the flag of Brazil
Bonn, 29 September 2015 – the CMS Family is pleased to welcome the Federative Republic of Brazil as the 122nd Party to the Convention, with effect from 1 October.
The largest country in South America, Brazil is one of the most mega-diverse on the planet and hosts the greatest variety of flora and fauna in the world. Brazil also has the largest number of known species of mammals and freshwater fishes, and with more than 50,000 types of trees and shrubs, it is ranked first in terms of plant diversity.
Brazil boasts a prodigious natural wealth: the diversity of species is directly related to the diversity of ecosystems. It has millions of acres of native forests, mountains and hills, coastal forests, grasslands, arid areas and both inland and coastal wetlands. Within this a mosaic of ecosystems can be found a unique range of terrestrial and aquatic habitats, which are unfortunately also highly threatened.
Brazilian territory is a very important part of the range of many migratory animal species listed on Appendix I and II of the Convention.
Many migratory shorebirds that breed in the north of the northern hemisphere cross Brazilian territory especially when visiting its wet grasslands and its coasts during their southward migration between the hemispheres. One such species is Tryngites subruficollis, the buff-breasted sandpiper which is covered by the MOU on grassland birds.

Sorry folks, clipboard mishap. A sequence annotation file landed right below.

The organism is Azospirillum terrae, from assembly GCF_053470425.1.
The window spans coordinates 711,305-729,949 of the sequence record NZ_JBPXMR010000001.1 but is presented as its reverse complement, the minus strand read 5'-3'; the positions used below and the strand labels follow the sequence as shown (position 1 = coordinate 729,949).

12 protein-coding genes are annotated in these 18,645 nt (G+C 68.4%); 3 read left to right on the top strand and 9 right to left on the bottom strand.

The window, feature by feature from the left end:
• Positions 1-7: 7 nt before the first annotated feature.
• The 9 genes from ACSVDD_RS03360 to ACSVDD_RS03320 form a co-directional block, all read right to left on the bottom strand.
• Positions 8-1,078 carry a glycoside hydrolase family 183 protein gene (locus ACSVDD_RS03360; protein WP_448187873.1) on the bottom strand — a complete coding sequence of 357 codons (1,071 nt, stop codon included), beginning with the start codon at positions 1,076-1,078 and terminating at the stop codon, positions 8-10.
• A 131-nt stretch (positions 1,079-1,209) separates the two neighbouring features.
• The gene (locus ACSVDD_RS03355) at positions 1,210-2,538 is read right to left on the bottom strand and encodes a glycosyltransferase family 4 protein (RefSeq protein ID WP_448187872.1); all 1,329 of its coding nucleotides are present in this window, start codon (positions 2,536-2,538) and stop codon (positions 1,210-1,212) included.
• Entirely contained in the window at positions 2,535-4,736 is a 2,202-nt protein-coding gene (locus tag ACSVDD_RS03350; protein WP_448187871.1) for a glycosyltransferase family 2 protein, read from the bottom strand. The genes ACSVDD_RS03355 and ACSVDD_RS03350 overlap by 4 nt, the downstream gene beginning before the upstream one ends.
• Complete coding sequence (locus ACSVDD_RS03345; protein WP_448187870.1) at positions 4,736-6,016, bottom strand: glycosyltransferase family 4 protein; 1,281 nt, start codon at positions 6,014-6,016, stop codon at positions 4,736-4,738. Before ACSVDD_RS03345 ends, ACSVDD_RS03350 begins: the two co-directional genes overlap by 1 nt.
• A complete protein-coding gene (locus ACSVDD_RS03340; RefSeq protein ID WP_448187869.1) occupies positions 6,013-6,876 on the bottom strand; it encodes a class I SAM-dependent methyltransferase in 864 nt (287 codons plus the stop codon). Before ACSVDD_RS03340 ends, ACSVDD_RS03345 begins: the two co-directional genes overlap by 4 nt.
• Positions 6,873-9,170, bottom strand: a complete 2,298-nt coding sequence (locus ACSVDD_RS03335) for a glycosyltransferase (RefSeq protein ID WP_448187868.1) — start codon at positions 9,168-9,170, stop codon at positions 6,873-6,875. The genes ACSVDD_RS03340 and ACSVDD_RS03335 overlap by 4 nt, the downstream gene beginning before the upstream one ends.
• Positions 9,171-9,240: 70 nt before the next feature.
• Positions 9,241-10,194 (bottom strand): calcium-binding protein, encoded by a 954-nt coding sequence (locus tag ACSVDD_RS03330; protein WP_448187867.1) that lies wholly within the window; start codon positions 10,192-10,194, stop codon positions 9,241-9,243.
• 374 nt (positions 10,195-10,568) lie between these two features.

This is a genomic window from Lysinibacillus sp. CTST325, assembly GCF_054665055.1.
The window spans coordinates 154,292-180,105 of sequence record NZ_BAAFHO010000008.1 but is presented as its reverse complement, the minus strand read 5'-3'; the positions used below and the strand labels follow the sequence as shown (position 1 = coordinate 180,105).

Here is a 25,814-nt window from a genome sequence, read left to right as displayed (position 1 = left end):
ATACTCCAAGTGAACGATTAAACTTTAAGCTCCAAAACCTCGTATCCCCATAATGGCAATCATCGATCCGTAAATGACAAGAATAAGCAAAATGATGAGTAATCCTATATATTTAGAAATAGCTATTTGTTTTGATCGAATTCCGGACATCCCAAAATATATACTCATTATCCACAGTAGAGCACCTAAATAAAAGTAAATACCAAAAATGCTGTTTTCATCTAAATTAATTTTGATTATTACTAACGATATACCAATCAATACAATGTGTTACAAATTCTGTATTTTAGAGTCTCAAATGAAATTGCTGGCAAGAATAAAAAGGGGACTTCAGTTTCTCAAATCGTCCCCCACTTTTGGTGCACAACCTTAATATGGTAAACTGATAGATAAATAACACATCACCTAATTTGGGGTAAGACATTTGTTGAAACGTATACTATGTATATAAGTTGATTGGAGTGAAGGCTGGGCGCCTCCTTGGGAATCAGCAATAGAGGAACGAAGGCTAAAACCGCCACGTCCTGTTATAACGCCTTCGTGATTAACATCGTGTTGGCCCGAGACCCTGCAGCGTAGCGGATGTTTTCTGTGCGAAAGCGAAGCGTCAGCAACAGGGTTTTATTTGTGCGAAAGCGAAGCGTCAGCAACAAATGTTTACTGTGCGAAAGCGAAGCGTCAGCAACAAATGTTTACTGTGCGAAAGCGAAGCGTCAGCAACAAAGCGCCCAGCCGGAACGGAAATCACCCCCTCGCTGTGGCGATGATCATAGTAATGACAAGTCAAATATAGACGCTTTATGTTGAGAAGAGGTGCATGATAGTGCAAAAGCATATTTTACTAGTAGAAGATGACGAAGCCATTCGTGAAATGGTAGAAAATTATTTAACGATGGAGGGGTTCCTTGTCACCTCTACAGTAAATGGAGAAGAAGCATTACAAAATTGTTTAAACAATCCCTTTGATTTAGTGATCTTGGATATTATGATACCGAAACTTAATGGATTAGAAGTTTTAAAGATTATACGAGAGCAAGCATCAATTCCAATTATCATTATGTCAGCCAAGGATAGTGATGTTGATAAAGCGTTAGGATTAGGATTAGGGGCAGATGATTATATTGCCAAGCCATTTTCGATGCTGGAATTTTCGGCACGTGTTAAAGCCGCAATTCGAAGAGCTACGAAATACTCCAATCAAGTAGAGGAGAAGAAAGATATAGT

Along with four other countries (Argentina, Bolivia, Paraguay and Uruguay), Brazil has signed this MOU with the aim of cooperating with them to conserve these ecosystems and the species they support, which are among the most threatened in the world.
Brazil is a Party to ACAP, the Agreement on the Conservation of Albatrosses and Petrels as well as being a Contracting Party to the Ramsar Convention, CITES and CBD.
CMS has already been cooperating with Brazil in the past, in particular on improving the conservation of grassland birds, and is expecting to see joint enhanced efforts in the conservation of migratory species of sea turtles, whales and migratory sharks, which are all essential and unique parts of our common natural heritage.
Last updated on 14 October 2015